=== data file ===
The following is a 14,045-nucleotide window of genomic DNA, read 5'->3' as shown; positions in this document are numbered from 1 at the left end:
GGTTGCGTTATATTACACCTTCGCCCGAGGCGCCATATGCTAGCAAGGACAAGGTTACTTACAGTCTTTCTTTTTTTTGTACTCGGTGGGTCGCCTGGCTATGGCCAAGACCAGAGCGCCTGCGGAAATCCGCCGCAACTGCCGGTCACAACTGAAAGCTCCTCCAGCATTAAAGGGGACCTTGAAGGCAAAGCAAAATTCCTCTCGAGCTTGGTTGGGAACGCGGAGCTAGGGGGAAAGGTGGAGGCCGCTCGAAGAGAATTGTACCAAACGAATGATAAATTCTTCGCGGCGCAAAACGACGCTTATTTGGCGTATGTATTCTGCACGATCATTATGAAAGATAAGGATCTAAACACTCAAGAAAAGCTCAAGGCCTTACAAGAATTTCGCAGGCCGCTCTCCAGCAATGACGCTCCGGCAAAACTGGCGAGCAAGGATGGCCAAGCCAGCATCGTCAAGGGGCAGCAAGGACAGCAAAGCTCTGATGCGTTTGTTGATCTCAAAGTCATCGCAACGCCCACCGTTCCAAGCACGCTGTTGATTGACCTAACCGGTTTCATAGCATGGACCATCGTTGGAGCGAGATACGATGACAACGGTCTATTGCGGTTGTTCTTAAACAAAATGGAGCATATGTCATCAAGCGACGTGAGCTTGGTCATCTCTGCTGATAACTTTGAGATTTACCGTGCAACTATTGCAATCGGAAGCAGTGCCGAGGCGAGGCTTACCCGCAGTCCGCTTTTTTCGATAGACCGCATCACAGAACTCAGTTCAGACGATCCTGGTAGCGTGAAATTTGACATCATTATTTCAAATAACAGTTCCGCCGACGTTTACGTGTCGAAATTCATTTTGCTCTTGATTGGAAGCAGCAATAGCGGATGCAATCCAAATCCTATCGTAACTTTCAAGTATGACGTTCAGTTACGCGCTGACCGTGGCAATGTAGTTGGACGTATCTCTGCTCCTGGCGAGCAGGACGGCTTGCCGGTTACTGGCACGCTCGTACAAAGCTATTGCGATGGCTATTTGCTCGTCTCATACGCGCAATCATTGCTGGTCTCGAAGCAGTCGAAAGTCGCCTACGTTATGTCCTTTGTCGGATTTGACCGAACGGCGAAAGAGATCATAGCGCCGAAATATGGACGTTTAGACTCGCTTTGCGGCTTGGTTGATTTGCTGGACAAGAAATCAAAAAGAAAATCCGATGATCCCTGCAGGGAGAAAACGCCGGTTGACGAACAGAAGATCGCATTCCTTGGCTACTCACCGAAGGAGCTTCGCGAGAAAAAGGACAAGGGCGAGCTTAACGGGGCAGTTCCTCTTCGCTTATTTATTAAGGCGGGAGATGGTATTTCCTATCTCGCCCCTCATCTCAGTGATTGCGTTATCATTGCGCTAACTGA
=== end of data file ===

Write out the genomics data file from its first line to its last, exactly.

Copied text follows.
The following is a 14,045-nucleotide window of genomic DNA, read 5'->3' as shown; positions in this document are numbered from 1 at the left end:
GGTTGCGTTATATTACACCTTCGCCCGAGGCGCCATATGCTAGCAAGGACAAGGTTACTTACAGTCTTTCTTTTTTTTGTACTCGGTGGGTCGCCTGGCTATGGCCAAGACCAGAGCGCCTGCGGAAATCCGCCGCAACTGCCGGTCACAACTGAAAGCTCCTCCAGCATTAAAGGGGACCTTGAAGGCAAAGCAAAATTCCTCTCGAGCTTGGTTGGGAACGCGGAGCTAGGGGGAAAGGTGGAGGCCGCTCGAAGAGAATTGTACCAAACGAATGATAAATTCTTCGCGGCGCAAAACGACGCTTATTTGGCGTATGTATTCTGCACGATCATTATGAAAGATAAGGATCTAAACACTCAAGAAAAGCTCAAGGCCTTACAAGAATTTCGCAGGCCGCTCTCCAGCAATGACGCTCCGGCAAAACTGGCGAGCAAGGATGGCCAAGCCAGCATCGTCAAGGGGCAGCAAGGACAGCAAAGCTCTGATGCGTTTGTTGATCTCAAAGTCATCGCAACGCCCACCGTTCCAAGCACGCTGTTGATTGACCTAACCGGTTTCATAGCATGGACCATCGTTGGAGCGAGATACGATGACAACGGTCTATTGCGGTTGTTCTTAAACAAAATGGAGCATATGTCATCAAGCGACGTGAGCTTGGTCATCTCTGCTGATAACTTTGAGATTTACCGTGCAACTATTGCAATCGGAAGCAGTGCCGAGGCGAGGCTTACCCGCAGTCCGCTTTTTTCGATAGACCGCATCACAGAACTCAGTTCAGACGATCCTGGTAGCGTGAAATTTGACATCATTATTTCAAATAACAGTTCCGCCGACGTTTACGTGTCGAAATTCATTTTGCTCTTGATTGGAAGCAGCAATAGCGGATGCAATCCAAATCCTATCGTAACTTTCAAGTATGACGTTCAGTTACGCGCTGACCGTGGCAATGTAGTTGGACGTATCTCTGCTCCTGGCGAGCAGGACGGCTTGCCGGTTACTGGCACGCTCGTACAAAGCTATTGCGATGGCTATTTGCTCGTCTCATACGCGCAATCATTGCTGGTCTCGAAGCAGTCGAAAGTCGCCTACGTTATGTCCTTTGTCGGATTTGACCGAACGGCGAAAGAGATCATAGCGCCGAAATATGGACGTTTAGACTCGCTTTGCGGCTTGGTTGATTTGCTGGACAAGAAATCAAAAAGAAAATCCGATGATCCCTGCAGGGAGAAAACGCCGGTTGACGAACAGAAGATCGCATTCCTTGGCTACTCACCGAAGGAGCTTCGCGAGAAAAAGGACAAGGGCGAGCTTAACGGGGCAGTTCCTCTTCGCTTATTTATTAAGGCGGGAGATGGTATTTCCTATCTCGCCCCTCATCTCAGTGATTGCGTTATCATTGCGCTAACTGA